On the Kyvol E20, I saw that the DC motor had 20N704P160 0Y04MJT written on a label, so I checked it on the web and found out that it’s a brushless DC motor that has a rated power of 22.2W (1.85A), it has a rated speed of 15,000rpm and it can get quite noisy, reaching 75dB (inside the enclosure, of course). Moving to the Ultenic D5S Pro, the 20N704R310 1905MJTA written on the label means that we’re dealing with a more powerful brushless DC motor, having a rated power of 32W (2.2A), a rated speed of 17,000rpm, while the noise level is the same as on the Kyvol E20, so it’s also more efficient in this regard. This means that we should indeed see a more powerful suction power.
But why is the advertised battery life lower than on the Kyvol E20 (120 minutes vs 150 minutes), is the DC motor really that much more power hungry? Not enough to make such a difference because there is another factor we need to take into account. The battery itself. Kyvol has said that they use a 3,200mAh battery, while I couldn’t find any info about the battery type that Ultenic uses on the D5S Pro. So I removed the two screws from the bottom and took out the battery. As I suspected, the Ultenic D5S Pro uses a 2,500mAh battery. I think it can be replaced to get a better capacity since there is a single connector and the battery can easily be taken out. Then again, two hours should still be plenty, but we’ll put this claim to the test immediately.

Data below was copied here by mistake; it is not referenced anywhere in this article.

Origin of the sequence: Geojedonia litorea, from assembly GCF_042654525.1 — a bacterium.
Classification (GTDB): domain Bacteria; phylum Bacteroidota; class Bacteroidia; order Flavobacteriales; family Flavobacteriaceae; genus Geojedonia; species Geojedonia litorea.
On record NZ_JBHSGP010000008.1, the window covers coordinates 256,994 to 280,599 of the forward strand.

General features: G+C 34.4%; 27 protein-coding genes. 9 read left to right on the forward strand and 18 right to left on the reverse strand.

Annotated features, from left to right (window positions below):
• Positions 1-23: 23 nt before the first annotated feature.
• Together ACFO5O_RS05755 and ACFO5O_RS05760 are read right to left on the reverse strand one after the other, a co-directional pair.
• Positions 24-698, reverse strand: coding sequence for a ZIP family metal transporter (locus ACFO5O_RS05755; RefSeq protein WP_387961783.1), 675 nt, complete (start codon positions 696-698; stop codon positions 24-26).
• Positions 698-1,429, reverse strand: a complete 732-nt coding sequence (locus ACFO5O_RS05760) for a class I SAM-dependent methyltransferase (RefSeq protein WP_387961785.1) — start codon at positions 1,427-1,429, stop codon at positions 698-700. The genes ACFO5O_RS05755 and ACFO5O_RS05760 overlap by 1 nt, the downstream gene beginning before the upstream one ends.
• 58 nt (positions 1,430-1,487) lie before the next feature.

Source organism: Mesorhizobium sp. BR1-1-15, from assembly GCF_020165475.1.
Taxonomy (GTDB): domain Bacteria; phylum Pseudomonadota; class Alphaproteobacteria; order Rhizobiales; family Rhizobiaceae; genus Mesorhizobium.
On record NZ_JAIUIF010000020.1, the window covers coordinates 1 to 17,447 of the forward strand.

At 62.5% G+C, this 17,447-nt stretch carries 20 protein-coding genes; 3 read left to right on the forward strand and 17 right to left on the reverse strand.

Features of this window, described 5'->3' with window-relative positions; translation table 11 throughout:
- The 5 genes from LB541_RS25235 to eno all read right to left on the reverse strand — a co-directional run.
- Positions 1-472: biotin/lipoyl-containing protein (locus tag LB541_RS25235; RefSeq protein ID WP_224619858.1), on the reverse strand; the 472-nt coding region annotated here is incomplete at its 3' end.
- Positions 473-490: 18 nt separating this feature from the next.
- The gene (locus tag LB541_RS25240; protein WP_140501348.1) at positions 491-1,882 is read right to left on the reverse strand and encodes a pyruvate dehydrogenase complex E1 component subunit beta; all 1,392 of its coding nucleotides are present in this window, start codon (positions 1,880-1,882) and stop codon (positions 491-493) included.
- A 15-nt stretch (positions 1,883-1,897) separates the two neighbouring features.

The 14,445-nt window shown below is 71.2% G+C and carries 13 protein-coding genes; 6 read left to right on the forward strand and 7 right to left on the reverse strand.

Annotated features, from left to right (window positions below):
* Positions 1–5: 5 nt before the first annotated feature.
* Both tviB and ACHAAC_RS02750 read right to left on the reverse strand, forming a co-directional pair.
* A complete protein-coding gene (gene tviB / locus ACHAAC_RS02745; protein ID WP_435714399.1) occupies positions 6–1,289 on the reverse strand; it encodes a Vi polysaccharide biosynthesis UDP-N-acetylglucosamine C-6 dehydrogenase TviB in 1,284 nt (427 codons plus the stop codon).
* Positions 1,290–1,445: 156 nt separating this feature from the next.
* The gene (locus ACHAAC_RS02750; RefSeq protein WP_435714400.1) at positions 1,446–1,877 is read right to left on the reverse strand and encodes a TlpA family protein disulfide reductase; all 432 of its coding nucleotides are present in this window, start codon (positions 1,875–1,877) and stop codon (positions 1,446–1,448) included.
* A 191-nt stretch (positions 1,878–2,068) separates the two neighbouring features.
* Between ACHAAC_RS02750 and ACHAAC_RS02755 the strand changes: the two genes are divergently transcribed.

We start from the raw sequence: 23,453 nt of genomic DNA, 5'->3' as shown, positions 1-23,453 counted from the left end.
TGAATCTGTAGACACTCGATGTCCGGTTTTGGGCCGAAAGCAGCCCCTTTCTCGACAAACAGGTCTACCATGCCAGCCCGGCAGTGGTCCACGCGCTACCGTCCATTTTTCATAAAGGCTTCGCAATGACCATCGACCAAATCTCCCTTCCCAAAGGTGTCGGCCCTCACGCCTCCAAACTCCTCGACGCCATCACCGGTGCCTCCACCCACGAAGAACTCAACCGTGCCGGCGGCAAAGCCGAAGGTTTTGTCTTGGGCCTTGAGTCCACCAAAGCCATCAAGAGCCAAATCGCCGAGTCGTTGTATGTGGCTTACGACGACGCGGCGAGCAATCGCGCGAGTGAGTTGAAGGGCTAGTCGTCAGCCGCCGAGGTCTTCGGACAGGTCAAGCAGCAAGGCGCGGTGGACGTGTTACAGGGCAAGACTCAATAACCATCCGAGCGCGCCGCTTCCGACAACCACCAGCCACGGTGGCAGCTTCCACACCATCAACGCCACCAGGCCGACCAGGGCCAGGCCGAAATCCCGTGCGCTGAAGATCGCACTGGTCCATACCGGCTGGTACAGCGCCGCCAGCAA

The Docking Station
The docking station is fairly small, which is to be expected considering that it does not have a self-cleaning container, it’s just designed to charge your robot vacuum cleaner. So, there are two connectors – metallic wheels, while the rest of the stand is made of plastic covered by a combo between matte and glossy black finish. And, at the top, there is an LED and a space dedicated for the remote control. Yes, it’s pretty much identical to what we get with the Kyvol devices.
The Remote Control
The Ultenic D5S Pro does come with a small remote control which, just like the docking station, is the same as what I saw with the Kyvol E20 and other entry-level robot vacuum cleaners. So, there’s the Auto button which starts the cleaning cycle, there’s the Home button to return the device to its docking station and start charging. Underneath, there are four directional arrows to adjust the way the Ultenic D5S Pro will go (if you switch to manual maneuvering) and there’s also a Pause/Resume button as well.